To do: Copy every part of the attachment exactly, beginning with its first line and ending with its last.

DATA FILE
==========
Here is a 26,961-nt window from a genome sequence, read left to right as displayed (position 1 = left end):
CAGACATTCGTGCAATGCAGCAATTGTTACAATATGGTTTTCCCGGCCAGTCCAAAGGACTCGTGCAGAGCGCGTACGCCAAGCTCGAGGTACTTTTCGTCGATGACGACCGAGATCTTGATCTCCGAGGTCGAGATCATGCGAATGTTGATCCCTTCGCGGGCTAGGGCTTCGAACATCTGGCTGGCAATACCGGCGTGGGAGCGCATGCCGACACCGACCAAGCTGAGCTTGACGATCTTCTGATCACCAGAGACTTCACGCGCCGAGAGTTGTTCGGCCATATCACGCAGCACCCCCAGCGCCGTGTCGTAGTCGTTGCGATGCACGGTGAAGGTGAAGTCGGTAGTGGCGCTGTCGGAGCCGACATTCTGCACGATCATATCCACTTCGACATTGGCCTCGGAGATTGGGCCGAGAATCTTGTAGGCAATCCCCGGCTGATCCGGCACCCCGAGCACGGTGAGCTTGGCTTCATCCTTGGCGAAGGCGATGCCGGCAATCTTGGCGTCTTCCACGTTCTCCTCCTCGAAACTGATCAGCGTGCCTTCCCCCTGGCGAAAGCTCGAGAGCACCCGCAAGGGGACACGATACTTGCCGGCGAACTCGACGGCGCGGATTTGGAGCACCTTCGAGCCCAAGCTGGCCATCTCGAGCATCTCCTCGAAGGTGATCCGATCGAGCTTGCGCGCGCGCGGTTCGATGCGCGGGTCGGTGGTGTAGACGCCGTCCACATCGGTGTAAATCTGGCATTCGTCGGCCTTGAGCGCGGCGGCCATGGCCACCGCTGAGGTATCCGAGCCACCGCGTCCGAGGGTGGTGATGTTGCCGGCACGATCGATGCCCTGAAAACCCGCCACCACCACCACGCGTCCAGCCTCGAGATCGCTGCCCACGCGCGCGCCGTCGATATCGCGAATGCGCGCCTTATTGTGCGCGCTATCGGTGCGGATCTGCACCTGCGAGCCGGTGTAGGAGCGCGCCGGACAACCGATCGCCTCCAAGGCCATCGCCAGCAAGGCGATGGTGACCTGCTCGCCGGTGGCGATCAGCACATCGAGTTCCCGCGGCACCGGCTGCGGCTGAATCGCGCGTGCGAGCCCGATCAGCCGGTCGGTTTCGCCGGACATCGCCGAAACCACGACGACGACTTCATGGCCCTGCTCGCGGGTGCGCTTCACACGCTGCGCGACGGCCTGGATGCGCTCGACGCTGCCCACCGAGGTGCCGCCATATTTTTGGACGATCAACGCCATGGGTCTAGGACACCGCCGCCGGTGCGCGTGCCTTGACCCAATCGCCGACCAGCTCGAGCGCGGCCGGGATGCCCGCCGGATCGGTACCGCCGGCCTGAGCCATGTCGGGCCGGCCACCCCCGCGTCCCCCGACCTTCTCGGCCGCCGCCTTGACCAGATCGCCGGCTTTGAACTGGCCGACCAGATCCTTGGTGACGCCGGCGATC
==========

Here is a 26,961-nt window from a genome sequence, read left to right as displayed (position 1 = left end):
CAGACATTCGTGCAATGCAGCAATTGTTACAATATGGTTTTCCCGGCCAGTCCAAAGGACTCGTGCAGAGCGCGTACGCCAAGCTCGAGGTACTTTTCGTCGATGACGACCGAGATCTTGATCTCCGAGGTCGAGATCATGCGAATGTTGATCCCTTCGCGGGCTAGGGCTTCGAACATCTGGCTGGCAATACCGGCGTGGGAGCGCATGCCGACACCGACCAAGCTGAGCTTGACGATCTTCTGATCACCAGAGACTTCACGCGCCGAGAGTTGTTCGGCCATATCACGCAGCACCCCCAGCGCCGTGTCGTAGTCGTTGCGATGCACGGTGAAGGTGAAGTCGGTAGTGGCGCTGTCGGAGCCGACATTCTGCACGATCATATCCACTTCGACATTGGCCTCGGAGATTGGGCCGAGAATCTTGTAGGCAATCCCCGGCTGATCCGGCACCCCGAGCACGGTGAGCTTGGCTTCATCCTTGGCGAAGGCGATGCCGGCAATCTTGGCGTCTTCCACGTTCTCCTCCTCGAAACTGATCAGCGTGCCTTCCCCCTGGCGAAAGCTCGAGAGCACCCGCAAGGGGACACGATACTTGCCGGCGAACTCGACGGCGCGGATTTGGAGCACCTTCGAGCCCAAGCTGGCCATCTCGAGCATCTCCTCGAAGGTGATCCGATCGAGCTTGCGCGCGCGCGGTTCGATGCGCGGGTCGGTGGTGTAGACGCCGTCCACATCGGTGTAAATCTGGCATTCGTCGGCCTTGAGCGCGGCGGCCATGGCCACCGCTGAGGTATCCGAGCCACCGCGTCCGAGGGTGGTGATGTTGCCGGCACGATCGATGCCCTGAAAACCCGCCACCACCACCACGCGTCCAGCCTCGAGATCGCTGCCCACGCGCGCGCCGTCGATATCGCGAATGCGCGCCTTATTGTGCGCGCTATCGGTGCGGATCTGCACCTGCGAGCCGGTGTAGGAGCGCGCCGGACAACCGATCGCCTCCAAGGCCATCGCCAGCAAGGCGATGGTGACCTGCTCGCCGGTGGCGATCAGCACATCGAGTTCCCGCGGCACCGGCTGCGGCTGAATCGCGCGTGCGAGCCCGATCAGCCGGTCGGTTTCGCCGGACATCGCCGAAACCACGACGACGACTTCATGGCCCTGCTCGCGGGTGCGCTTCACACGCTGCGCGACGGCCTGGATGCGCTCGACGCTGCCCACCGAGGTGCCGCCATATTTTTGGACGATCAACGCCATGGGTCTAGGACACCGCCGCCGGTGCGCGTGCCTTGACCCAATCGCCGACCAGCTCGAGCGCGGCCGGGATGCCCGCCGGATCGGTACCGCCGGCCTGAGCCATGTCGGGCCGGCCACCCCCGCGTCCCCCGACCTTCTCGGCCGCCGCCTTGACCAGATCGCCGGCTTTGAACTGGCCGACCAGATCCTTGGTGACGCCGGCGATC